Investor’s Business Daily is reporting that a week after California Gov. Jerry Brown signed the state’s $15 minimum wage boost into law, UC Berkeley Chancellor Nicholas Dirks sent a memo to employees announcing that 500 jobs were getting cut.
The article reports:
Those workers might want to have a chat with the folks at UC Berkeley’s Center for Labor Research, who just days before Brown signed the wage-hike bill released a study touting the minimum wage as a boon to low-income household breadwinners.
After that report came out, Ken Jacobs, chairman of the UC Berkeley center, told the Los Angeles Times, “This is a very big deal for low-wage workers in California, for their families and for their children.”
It is a big deal, as well, to those soon to be out of work UC Berkeley workers.
But why is anyone surprised about jobs cuts following a wage hike? It’s one of the most basic laws of economics. Any high school kid taking Econ 101 can explain it: If you raise the price of something, demand goes down.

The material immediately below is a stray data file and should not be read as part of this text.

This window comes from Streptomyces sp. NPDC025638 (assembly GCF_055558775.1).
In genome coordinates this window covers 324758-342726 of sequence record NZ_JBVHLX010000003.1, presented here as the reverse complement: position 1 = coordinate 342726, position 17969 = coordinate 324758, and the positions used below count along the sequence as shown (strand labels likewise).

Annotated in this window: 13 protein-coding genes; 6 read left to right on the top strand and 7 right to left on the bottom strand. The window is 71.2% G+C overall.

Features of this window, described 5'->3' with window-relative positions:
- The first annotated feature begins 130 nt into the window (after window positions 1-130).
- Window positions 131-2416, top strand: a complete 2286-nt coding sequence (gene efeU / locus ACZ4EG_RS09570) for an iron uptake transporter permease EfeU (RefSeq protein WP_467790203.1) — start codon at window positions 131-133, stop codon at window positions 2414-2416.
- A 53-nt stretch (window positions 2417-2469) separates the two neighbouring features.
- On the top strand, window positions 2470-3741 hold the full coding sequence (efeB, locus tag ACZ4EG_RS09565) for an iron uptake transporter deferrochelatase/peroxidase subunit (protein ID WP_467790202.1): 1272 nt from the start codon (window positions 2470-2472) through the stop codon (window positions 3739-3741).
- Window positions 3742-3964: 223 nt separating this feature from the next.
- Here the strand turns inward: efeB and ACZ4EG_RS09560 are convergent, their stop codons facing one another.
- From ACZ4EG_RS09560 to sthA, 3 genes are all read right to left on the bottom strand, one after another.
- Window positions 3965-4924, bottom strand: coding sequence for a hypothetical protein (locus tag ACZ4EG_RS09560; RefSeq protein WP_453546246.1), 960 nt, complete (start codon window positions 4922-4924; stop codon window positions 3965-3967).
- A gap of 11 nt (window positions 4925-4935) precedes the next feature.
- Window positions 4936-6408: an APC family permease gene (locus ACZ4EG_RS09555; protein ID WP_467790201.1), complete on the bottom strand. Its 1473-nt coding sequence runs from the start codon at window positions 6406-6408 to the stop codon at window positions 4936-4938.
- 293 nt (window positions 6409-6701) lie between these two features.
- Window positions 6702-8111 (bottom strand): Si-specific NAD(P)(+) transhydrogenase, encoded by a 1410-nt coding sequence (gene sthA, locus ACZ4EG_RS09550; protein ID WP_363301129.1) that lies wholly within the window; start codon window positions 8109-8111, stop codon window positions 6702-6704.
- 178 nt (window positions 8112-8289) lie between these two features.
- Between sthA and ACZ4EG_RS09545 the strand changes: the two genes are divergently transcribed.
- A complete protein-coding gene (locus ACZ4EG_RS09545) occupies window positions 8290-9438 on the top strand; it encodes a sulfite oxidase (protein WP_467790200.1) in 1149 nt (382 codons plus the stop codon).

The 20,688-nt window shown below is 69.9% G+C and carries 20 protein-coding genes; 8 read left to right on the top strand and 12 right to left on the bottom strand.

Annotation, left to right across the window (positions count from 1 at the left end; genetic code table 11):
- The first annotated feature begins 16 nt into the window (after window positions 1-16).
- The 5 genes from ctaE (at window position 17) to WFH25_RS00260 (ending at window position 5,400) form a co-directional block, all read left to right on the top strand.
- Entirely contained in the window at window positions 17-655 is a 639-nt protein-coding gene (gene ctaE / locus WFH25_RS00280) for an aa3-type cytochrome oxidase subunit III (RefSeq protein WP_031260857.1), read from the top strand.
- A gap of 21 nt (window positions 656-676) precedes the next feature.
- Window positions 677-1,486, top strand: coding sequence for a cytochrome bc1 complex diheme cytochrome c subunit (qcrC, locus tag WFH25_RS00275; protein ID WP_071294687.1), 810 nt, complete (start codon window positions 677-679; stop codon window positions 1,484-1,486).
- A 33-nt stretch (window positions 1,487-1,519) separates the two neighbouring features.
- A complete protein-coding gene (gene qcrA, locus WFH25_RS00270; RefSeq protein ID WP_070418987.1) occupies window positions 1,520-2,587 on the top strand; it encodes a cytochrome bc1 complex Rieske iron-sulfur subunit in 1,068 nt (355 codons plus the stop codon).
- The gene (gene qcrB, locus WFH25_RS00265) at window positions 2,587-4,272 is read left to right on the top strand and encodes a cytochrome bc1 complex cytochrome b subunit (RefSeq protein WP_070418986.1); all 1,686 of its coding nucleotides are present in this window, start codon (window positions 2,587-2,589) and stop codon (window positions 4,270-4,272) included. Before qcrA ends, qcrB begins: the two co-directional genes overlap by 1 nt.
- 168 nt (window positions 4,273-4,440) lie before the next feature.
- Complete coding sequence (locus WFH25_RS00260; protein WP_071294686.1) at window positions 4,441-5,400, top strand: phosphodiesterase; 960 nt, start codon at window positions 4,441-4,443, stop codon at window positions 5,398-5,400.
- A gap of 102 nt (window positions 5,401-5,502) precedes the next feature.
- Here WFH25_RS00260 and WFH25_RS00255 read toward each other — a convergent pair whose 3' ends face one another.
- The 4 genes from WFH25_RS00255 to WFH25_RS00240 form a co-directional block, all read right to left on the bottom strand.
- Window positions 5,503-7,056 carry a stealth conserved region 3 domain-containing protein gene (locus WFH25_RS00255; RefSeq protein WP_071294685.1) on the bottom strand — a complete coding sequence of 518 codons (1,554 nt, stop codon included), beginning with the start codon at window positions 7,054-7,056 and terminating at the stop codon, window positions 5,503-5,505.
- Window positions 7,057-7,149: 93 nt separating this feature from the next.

Keep in mind, too, that a $15 minimum wage is more than twice the federal minimum wage today. And it would set the wage floor higher than it’s ever been. On an inflation-adjusted basis, the minimum wage peaked in 1968 at just over $10 an hour.
In a strong economy, raising the minimum wage might not be as much of a problem, but in an economy that is not rapidly expanding, companies simply do not have a large enough profit margin to handle the increase in the cost of employees. The demand for an increase in the minimum wage also overlooks the fact that most of the people who hold minimum-wage jobs are people who are just entering the work force. It is in that entry-level job that new employees learn basic skills–such as showing up on time, following directions, being responsible, etc. Those minimum-wage jobs give young people the skills they need to move on to higher-paying jobs. Increasing the minimum wage to the point where there will be less minimum-wage jobs accomplishes nothing positive. Unfortunately, it has become a Democratic policy talking point, and because of that, more young people who support this idea will lose their jobs if they succeed in increasing the minimum wage.